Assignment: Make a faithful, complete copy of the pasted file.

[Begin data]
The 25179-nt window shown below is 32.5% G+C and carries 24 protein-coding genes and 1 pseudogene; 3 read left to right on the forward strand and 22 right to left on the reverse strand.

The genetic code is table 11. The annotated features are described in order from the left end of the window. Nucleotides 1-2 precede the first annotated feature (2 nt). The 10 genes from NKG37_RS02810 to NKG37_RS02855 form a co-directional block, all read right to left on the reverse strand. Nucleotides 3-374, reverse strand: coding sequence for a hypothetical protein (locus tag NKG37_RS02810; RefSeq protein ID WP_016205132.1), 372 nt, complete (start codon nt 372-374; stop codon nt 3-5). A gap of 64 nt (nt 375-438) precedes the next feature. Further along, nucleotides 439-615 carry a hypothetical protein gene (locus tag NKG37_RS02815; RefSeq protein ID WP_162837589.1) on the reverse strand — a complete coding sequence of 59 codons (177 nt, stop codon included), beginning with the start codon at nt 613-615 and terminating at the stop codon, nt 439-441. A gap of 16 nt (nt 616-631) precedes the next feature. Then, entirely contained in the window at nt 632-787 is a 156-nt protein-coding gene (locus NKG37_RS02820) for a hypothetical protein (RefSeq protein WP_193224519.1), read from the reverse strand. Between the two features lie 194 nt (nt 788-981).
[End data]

The 25179-nt window shown below is 32.5% G+C and carries 24 protein-coding genes and 1 pseudogene; 3 read left to right on the forward strand and 22 right to left on the reverse strand.

The genetic code is table 11. The annotated features are described in order from the left end of the window. Nucleotides 1-2 precede the first annotated feature (2 nt). The 10 genes from NKG37_RS02810 to NKG37_RS02855 form a co-directional block, all read right to left on the reverse strand. Nucleotides 3-374, reverse strand: coding sequence for a hypothetical protein (locus tag NKG37_RS02810; RefSeq protein ID WP_016205132.1), 372 nt, complete (start codon nt 372-374; stop codon nt 3-5). A gap of 64 nt (nt 375-438) precedes the next feature. Further along, nucleotides 439-615 carry a hypothetical protein gene (locus tag NKG37_RS02815; RefSeq protein ID WP_162837589.1) on the reverse strand — a complete coding sequence of 59 codons (177 nt, stop codon included), beginning with the start codon at nt 613-615 and terminating at the stop codon, nt 439-441. A gap of 16 nt (nt 616-631) precedes the next feature. Then, entirely contained in the window at nt 632-787 is a 156-nt protein-coding gene (locus NKG37_RS02820) for a hypothetical protein (RefSeq protein WP_193224519.1), read from the reverse strand. Between the two features lie 194 nt (nt 788-981).